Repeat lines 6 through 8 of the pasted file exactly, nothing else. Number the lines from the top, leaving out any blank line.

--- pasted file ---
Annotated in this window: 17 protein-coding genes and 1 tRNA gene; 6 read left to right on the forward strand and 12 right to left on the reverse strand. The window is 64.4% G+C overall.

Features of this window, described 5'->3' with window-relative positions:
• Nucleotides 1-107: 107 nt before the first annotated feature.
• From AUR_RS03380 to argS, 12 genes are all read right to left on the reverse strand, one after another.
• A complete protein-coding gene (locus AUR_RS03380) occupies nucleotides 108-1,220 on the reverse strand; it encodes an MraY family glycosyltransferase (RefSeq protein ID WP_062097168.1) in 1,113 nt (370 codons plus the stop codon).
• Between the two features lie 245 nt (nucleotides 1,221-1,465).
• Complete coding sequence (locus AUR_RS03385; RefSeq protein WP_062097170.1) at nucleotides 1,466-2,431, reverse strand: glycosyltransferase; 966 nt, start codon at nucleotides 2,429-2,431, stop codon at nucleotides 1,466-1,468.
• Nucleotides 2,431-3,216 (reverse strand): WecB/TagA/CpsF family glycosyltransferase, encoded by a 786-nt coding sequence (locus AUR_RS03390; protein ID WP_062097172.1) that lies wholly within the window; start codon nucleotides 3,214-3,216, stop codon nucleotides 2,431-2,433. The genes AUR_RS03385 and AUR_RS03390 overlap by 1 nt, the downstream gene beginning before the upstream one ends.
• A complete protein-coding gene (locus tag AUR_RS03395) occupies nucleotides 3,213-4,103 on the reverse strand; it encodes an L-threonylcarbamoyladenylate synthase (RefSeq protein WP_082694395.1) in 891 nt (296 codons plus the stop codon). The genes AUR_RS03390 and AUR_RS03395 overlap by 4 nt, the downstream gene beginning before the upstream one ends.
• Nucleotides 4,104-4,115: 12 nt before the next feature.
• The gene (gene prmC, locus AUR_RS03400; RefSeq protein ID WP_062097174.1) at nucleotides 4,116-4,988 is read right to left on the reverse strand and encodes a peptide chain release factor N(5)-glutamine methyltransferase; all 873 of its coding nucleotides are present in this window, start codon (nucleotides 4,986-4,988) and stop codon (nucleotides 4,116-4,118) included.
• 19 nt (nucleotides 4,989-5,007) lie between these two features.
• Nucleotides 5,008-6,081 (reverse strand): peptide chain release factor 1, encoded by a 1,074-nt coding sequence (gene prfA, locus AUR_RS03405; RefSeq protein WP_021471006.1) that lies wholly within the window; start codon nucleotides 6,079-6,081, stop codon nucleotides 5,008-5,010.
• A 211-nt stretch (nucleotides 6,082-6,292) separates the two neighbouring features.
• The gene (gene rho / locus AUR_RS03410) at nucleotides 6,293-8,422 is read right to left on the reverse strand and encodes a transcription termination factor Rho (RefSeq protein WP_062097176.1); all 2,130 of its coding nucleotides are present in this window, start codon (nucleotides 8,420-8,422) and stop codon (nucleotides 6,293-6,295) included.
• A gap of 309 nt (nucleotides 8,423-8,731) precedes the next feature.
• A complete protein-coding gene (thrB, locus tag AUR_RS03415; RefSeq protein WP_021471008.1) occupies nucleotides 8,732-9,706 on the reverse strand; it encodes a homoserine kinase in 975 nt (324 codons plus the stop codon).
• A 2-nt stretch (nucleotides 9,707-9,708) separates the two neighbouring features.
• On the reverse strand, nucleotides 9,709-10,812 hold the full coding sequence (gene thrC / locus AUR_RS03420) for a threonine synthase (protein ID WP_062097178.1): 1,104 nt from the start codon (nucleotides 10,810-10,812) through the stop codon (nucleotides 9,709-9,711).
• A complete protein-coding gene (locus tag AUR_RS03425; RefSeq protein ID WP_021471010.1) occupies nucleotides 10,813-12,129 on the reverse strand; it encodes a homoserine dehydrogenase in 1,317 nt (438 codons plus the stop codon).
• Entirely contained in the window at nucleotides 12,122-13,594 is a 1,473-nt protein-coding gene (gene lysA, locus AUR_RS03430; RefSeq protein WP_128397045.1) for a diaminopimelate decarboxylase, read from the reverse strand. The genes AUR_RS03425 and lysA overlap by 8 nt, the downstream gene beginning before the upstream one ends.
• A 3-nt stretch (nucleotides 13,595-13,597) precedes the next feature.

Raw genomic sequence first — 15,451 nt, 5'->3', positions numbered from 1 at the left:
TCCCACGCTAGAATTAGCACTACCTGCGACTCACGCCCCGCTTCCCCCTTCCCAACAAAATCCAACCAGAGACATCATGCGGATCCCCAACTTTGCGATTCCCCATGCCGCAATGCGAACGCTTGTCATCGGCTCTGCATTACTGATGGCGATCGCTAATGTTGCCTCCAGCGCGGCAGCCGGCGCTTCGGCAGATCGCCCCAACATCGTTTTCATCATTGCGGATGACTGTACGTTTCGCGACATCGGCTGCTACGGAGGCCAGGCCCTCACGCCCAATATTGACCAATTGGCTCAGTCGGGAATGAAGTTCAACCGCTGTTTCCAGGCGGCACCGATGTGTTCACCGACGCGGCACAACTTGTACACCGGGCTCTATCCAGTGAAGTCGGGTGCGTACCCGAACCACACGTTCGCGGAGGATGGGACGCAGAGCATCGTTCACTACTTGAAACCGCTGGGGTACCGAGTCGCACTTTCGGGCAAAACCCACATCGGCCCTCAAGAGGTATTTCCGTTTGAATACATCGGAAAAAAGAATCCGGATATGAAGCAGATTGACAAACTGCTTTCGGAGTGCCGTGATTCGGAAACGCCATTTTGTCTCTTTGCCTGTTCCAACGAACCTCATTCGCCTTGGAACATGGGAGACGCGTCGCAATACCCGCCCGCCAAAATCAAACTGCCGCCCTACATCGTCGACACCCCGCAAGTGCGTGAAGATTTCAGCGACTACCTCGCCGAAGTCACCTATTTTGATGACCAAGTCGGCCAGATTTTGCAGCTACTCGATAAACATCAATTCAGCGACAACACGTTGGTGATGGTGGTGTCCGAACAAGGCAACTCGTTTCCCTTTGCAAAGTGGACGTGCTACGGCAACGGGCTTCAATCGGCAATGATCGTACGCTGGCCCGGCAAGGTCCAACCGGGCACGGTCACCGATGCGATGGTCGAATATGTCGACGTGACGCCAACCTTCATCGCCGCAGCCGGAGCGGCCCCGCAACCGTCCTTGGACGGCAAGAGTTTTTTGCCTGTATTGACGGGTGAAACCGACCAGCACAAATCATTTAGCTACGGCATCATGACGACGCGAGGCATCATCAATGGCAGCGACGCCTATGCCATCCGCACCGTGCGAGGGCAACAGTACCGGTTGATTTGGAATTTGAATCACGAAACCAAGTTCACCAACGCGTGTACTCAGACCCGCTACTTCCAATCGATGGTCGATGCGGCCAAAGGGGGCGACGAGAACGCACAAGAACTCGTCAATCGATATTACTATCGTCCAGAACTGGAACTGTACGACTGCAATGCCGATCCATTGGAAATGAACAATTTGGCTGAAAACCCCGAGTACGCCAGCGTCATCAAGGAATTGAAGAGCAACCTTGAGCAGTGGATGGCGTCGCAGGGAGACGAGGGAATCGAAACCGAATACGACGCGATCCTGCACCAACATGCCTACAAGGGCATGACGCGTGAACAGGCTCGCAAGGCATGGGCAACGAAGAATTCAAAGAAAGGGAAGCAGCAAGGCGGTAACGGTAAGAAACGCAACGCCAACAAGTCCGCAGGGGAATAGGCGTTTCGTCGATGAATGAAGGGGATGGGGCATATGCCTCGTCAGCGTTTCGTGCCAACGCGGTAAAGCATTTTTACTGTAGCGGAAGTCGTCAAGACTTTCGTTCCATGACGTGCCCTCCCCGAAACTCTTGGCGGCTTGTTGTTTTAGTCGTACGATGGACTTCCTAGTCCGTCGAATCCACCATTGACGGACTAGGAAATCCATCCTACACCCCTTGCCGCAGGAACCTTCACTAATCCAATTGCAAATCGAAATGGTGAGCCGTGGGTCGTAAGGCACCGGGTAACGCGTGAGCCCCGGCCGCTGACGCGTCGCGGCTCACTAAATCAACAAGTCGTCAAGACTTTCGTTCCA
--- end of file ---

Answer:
• Between the two features lie 245 nt (nucleotides 1,221-1,465).
• Complete coding sequence (locus AUR_RS03385; RefSeq protein WP_062097170.1) at nucleotides 1,466-2,431, reverse strand: glycosyltransferase; 966 nt, start codon at nucleotides 2,429-2,431, stop codon at nucleotides 1,466-1,468.
• Nucleotides 2,431-3,216 (reverse strand): WecB/TagA/CpsF family glycosyltransferase, encoded by a 786-nt coding sequence (locus AUR_RS03390; protein ID WP_062097172.1) that lies wholly within the window; start codon nucleotides 3,214-3,216, stop codon nucleotides 2,431-2,433. The genes AUR_RS03385 and AUR_RS03390 overlap by 1 nt, the downstream gene beginning before the upstream one ends.